Binocular Vision Dysfunction (BVD) is a commonly known vision-related condition that has various underlying causes, but often presents itself with similar symptoms. Our doctors treat BVD in patients who have suffered a concussion, Traumatic-Brain Injury (TBI) or Acquired-Brain Injury (ABI). Conversely, many of our patients are diagnosed with BVD caused by decompensated visual skills. This decompensation is due to stress, increased near visual demands from work and excessive use of technology, and aging. In general, the BVD diagnosis implies that a patient’s two eyes (aka binocular vision) cannot efficiently work together as a team, thus causing a dysfunction. However, there are several different types of BVD which include:
Vertical Heterophoria (eye misalignment characterized by a vertical deviation)
Convergence Insufficiency (reduced ability to align the eyes during near work)
Superior Oblique Palsy (reduced nerve function contributing to eye misalignment)
Divergence Insufficiency (difficulty with eye alignment more prominent at distance)
Convergence Excess (excessive eye deviation during near work)
Vergence Dysfunction (overall reduced function of eye teaming at all distances)
A patient with BVD will have trouble with the eyes working together as a coordinated team caused by the line of sight from one eye to be out of alignment with the other eye. When the two eyes don’t align properly, a common way to compensate for the misalignment is to tilt, turn, or tip your head. This new improper posture of the head now negatively impacts the vestibular system. This aggravated vestibular system will cause symptoms that interfere with activities of daily living.
Another way visual system compensates for eye misalignment is by continually attempting to realign both eyes which, in turn, can further aggravate the vestibular system. These repeating cycles of misalignment and realignment cause headaches and eye pain, dizziness, lightheadedness, nausea, motion sickness and anxiety.
Also, many people are born with facial asymmetry (where one eye is physically higher than the other eye) or with an eye muscle or nerve abnormality. They develop BVD over time as their eye muscles become overwhelmed. While this can occur at any age, many people experience worsening of their symptoms around age 40, which is when the focusing portion of the visual system begins to decline.
Patients experience symptoms of BVD in varying degrees, from being minimally affected to feeling completely disabled.
Headache or head pain/pressure
Face ache / “sinus” pain
Eye pain or pain with eye movements
Neck ache, upper back and shoulder pain due to a head tilt
Off balanced/unsteadiness with walking/slower gait
Lack of coordination
Drifting to one side while walking – bumping into the person next to them; walks into door frames and furniture, often with the same side of the body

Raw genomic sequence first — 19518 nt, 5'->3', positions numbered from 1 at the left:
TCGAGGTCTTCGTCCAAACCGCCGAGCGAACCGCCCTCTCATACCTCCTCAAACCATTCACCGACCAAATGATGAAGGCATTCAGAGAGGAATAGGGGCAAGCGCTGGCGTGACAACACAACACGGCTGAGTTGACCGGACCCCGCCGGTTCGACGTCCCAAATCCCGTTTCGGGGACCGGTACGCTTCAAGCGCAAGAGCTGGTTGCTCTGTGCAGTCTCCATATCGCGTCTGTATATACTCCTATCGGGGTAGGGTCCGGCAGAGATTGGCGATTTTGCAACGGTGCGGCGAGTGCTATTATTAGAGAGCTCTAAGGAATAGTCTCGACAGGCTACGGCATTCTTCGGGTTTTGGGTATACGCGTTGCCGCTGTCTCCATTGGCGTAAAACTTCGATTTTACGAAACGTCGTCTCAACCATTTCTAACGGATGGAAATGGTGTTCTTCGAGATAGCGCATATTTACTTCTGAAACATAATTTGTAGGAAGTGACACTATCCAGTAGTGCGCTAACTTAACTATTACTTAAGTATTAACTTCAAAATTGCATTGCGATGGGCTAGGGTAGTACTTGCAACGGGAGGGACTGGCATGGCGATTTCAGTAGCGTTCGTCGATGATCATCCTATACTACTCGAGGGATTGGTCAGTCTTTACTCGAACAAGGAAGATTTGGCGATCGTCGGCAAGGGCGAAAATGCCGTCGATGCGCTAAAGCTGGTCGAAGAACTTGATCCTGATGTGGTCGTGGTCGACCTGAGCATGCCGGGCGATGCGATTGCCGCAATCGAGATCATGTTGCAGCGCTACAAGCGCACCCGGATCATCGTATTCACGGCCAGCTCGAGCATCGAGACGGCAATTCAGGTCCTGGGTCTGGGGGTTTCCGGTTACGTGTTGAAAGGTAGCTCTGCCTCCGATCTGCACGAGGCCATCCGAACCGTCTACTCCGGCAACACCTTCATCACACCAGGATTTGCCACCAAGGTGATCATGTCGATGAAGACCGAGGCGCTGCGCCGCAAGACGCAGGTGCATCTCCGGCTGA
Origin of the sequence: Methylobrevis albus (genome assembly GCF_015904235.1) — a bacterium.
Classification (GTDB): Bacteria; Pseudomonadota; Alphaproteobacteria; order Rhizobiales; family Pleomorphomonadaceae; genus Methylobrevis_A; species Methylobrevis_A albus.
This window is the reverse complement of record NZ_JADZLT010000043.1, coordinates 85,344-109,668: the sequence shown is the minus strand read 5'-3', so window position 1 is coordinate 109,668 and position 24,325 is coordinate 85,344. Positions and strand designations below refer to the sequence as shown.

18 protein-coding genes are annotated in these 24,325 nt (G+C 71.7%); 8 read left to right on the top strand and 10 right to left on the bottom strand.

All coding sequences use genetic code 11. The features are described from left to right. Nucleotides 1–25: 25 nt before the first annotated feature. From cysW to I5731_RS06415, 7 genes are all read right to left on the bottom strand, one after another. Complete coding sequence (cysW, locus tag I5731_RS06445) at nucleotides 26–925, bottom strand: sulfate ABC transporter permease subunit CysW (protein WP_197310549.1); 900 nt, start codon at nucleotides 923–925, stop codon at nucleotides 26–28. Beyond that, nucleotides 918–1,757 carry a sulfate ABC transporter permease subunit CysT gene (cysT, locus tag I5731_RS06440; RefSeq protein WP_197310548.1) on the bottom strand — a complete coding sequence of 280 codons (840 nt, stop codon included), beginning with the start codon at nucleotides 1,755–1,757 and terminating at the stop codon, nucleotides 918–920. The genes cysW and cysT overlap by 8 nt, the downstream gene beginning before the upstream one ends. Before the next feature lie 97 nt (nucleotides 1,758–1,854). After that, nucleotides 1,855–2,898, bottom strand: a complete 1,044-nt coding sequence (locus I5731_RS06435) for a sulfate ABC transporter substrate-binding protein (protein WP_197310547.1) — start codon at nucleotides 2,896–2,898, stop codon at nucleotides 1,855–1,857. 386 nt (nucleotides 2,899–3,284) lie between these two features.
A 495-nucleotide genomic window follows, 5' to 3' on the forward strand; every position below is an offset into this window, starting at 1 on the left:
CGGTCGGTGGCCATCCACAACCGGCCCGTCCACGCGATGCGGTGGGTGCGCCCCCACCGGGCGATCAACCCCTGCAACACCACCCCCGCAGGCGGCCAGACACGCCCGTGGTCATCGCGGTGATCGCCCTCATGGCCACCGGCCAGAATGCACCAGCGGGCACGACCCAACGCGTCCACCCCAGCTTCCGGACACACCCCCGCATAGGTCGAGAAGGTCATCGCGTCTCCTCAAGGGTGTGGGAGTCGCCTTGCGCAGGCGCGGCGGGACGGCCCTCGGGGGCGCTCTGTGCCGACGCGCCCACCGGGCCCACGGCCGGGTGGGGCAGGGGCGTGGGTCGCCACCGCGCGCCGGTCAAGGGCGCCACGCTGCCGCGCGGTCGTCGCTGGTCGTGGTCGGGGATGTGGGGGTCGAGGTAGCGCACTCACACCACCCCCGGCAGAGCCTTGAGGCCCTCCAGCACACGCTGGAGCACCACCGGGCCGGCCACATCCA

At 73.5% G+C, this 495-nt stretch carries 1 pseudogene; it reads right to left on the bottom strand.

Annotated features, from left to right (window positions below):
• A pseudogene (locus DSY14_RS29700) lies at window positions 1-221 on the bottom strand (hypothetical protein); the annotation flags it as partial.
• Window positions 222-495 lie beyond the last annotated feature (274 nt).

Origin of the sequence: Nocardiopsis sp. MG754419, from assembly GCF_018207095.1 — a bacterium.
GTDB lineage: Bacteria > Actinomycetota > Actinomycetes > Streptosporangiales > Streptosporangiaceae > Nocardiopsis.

Difficulty walking down grocery aisle
Feeling overwhelmed or anxious in crowds
Feeling overwhelmed or anxious in large, contained spaces with tall ceilings like malls or big box stores
Anxiety from driving, especially on the freeway
Suicidal ideation from anxiety
Fitful and restless sleep
Difficulty sleeping unless room completely dark
Difficulty with concentration, re-reading for comprehension
Fatigue with reading
Difficulty with reading
Skipping lines while reading
Using a line guide (finger, ruler, envelope) to maintain one’s place while reading
Words running together while reading
Losing one’s place while reading
Blurred vision at near or far distances
Difficulty with close up vision (i.e. – reading or computer use)
Difficulty with night vision
Double or overlapping vision
Difficulty with glare or reflection
Closing / covering one eye eases visual tasks
Poor depth perception / difficulty with eye-hand coordination (e.g.- difficulty catching or hitting balls)
Trouble stopping in time due to difficulty estimating distances
Driving causing anxiety, especially on the freeway, bridges or driving alongside semi-trucks
Difficulty maintaining eye contact when in conversations
With the wide array of symptoms, it is not unusual for patients to have sought help from a number of different types of doctors, usually without adequate relief. Most people would not have thought that the visual system could be the cause of these symptoms, and as a result have not sought help from a vision specialist.
Not uncommonly, people who suffer from BVD have been diagnosed with other conditions (like migraines, reading and learning disabilities, ADD/ADHD, anxiety/ panic disorders, sinus problems, TMJ disorders, agoraphobia, Meniere’s Disease, MS, stroke, cervical misalignment) when the cause was BVD.
Patients must undergo a Neuro-Optometric Evaluation, which is a detailed and thorough examination of visual function. The assessment includes evaluating for even small amounts of eye misalignment that are causing the symptoms of BVD (and that are not routinely identified on standard eye examinations). Problems with near vision, far vision and alignment can be corrected using glasses with special aligning lenses, resulting in a reduction (or sometimes elimination) of symptoms. Some of our patients may also benefit from at-home vision exercises and in-office vision therapy.
Clarendon Vision Development Center doctors are experts in this area and have completed extensive training through the NeuroVisual Medicine Institute founded by Dr. Debbie Feinberg of Vision Specialists of Michigan.
Watch this video that shares stories on how patients have experienced and overcome BVD.
“Went to Clarendon for a second opinion for BVD (Ophthalmologist said I didn’t have it). I was getting dizzy driving on the highway and my symptoms matched what I was seeing online for BVD. Clarendon had the tools to test for BVD and diagnosed me with BVD and fitted me with glasses that fixed my issue.”
“Clarendon Vision was able to help me with a convergence insufficiency that other optometrists missed for Decades.”